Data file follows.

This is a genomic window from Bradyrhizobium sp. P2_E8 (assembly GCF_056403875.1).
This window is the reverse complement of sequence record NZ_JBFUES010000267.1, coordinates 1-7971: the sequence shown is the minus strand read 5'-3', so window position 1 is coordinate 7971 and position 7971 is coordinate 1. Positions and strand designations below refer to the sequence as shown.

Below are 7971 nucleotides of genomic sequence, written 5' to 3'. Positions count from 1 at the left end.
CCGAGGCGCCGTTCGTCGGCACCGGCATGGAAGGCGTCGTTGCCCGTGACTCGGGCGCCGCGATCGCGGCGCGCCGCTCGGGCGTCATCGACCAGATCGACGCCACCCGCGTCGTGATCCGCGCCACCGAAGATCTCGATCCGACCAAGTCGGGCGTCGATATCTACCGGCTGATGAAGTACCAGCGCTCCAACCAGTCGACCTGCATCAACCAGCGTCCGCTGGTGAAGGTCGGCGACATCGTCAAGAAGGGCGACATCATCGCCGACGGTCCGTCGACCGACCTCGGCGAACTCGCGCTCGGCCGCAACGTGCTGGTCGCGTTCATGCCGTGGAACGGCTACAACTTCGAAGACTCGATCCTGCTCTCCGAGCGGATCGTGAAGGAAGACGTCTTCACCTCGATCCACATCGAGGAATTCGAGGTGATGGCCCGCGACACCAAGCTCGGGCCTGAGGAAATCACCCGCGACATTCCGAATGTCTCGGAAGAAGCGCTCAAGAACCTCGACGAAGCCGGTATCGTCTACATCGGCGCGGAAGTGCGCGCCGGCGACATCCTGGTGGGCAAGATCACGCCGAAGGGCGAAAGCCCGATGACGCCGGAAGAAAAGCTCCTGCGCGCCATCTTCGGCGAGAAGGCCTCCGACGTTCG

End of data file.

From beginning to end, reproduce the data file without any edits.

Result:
This is a genomic window from Bradyrhizobium sp. P2_E8 (assembly GCF_056403875.1).
This window is the reverse complement of sequence record NZ_JBFUES010000267.1, coordinates 1-7971: the sequence shown is the minus strand read 5'-3', so window position 1 is coordinate 7971 and position 7971 is coordinate 1. Positions and strand designations below refer to the sequence as shown.

Below are 7971 nucleotides of genomic sequence, written 5' to 3'. Positions count from 1 at the left end.
CCGAGGCGCCGTTCGTCGGCACCGGCATGGAAGGCGTCGTTGCCCGTGACTCGGGCGCCGCGATCGCGGCGCGCCGCTCGGGCGTCATCGACCAGATCGACGCCACCCGCGTCGTGATCCGCGCCACCGAAGATCTCGATCCGACCAAGTCGGGCGTCGATATCTACCGGCTGATGAAGTACCAGCGCTCCAACCAGTCGACCTGCATCAACCAGCGTCCGCTGGTGAAGGTCGGCGACATCGTCAAGAAGGGCGACATCATCGCCGACGGTCCGTCGACCGACCTCGGCGAACTCGCGCTCGGCCGCAACGTGCTGGTCGCGTTCATGCCGTGGAACGGCTACAACTTCGAAGACTCGATCCTGCTCTCCGAGCGGATCGTGAAGGAAGACGTCTTCACCTCGATCCACATCGAGGAATTCGAGGTGATGGCCCGCGACACCAAGCTCGGGCCTGAGGAAATCACCCGCGACATTCCGAATGTCTCGGAAGAAGCGCTCAAGAACCTCGACGAAGCCGGTATCGTCTACATCGGCGCGGAAGTGCGCGCCGGCGACATCCTGGTGGGCAAGATCACGCCGAAGGGCGAAAGCCCGATGACGCCGGAAGAAAAGCTCCTGCGCGCCATCTTCGGCGAGAAGGCCTCCGACGTTCG